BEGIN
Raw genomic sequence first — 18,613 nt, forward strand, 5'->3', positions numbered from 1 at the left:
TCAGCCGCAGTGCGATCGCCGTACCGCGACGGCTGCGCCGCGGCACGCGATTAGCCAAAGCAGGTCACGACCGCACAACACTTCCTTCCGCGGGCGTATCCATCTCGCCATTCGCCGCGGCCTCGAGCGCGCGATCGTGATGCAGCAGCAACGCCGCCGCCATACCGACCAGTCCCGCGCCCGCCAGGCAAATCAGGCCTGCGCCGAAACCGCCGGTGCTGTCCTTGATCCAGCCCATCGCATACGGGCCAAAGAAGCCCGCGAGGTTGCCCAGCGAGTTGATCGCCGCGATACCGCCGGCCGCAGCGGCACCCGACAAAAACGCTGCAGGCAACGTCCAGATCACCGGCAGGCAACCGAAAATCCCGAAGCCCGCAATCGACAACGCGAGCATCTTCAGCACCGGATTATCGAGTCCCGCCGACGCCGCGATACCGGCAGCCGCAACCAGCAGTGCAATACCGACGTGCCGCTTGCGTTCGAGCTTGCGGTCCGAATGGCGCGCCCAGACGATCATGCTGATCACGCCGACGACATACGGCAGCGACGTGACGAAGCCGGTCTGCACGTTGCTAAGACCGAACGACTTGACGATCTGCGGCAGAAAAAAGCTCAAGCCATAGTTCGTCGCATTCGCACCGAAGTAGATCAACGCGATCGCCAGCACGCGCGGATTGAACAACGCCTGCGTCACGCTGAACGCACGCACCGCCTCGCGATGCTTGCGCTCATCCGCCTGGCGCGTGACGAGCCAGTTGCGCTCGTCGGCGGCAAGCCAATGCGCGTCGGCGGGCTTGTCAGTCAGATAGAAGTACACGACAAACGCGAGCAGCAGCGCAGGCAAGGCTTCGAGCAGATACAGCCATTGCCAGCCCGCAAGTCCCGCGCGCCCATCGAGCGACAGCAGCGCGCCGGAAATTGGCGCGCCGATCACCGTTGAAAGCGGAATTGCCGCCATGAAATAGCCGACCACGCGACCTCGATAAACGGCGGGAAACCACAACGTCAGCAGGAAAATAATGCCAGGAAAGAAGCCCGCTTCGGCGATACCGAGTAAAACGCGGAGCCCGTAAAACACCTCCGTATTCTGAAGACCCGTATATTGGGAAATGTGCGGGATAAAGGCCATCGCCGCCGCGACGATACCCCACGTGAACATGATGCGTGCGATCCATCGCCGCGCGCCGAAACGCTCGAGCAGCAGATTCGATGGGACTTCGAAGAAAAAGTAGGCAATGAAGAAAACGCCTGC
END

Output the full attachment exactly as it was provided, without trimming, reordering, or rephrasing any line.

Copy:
Raw genomic sequence first — 18,613 nt, forward strand, 5'->3', positions numbered from 1 at the left:
TCAGCCGCAGTGCGATCGCCGTACCGCGACGGCTGCGCCGCGGCACGCGATTAGCCAAAGCAGGTCACGACCGCACAACACTTCCTTCCGCGGGCGTATCCATCTCGCCATTCGCCGCGGCCTCGAGCGCGCGATCGTGATGCAGCAGCAACGCCGCCGCCATACCGACCAGTCCCGCGCCCGCCAGGCAAATCAGGCCTGCGCCGAAACCGCCGGTGCTGTCCTTGATCCAGCCCATCGCATACGGGCCAAAGAAGCCCGCGAGGTTGCCCAGCGAGTTGATCGCCGCGATACCGCCGGCCGCAGCGGCACCCGACAAAAACGCTGCAGGCAACGTCCAGATCACCGGCAGGCAACCGAAAATCCCGAAGCCCGCAATCGACAACGCGAGCATCTTCAGCACCGGATTATCGAGTCCCGCCGACGCCGCGATACCGGCAGCCGCAACCAGCAGTGCAATACCGACGTGCCGCTTGCGTTCGAGCTTGCGGTCCGAATGGCGCGCCCAGACGATCATGCTGATCACGCCGACGACATACGGCAGCGACGTGACGAAGCCGGTCTGCACGTTGCTAAGACCGAACGACTTGACGATCTGCGGCAGAAAAAAGCTCAAGCCATAGTTCGTCGCATTCGCACCGAAGTAGATCAACGCGATCGCCAGCACGCGCGGATTGAACAACGCCTGCGTCACGCTGAACGCACGCACCGCCTCGCGATGCTTGCGCTCATCCGCCTGGCGCGTGACGAGCCAGTTGCGCTCGTCGGCGGCAAGCCAATGCGCGTCGGCGGGCTTGTCAGTCAGATAGAAGTACACGACAAACGCGAGCAGCAGCGCAGGCAAGGCTTCGAGCAGATACAGCCATTGCCAGCCCGCAAGTCCCGCGCGCCCATCGAGCGACAGCAGCGCGCCGGAAATTGGCGCGCCGATCACCGTTGAAAGCGGAATTGCCGCCATGAAATAGCCGACCACGCGACCTCGATAAACGGCGGGAAACCACAACGTCAGCAGGAAAATAATGCCAGGAAAGAAGCCCGCTTCGGCGATACCGAGTAAAACGCGGAGCCCGTAAAACACCTCCGTATTCTGAAGACCCGTATATTGGGAAATGTGCGGGATAAAGGCCATCGCCGCCGCGACGATACCCCACGTGAACATGATGCGTGCGATCCATCGCCGCGCGCCGAAACGCTCGAGCAGCAGATTCGATGGGACTTCGAAGAAAAAGTAGGCAATGAAGAAAACGCCTGC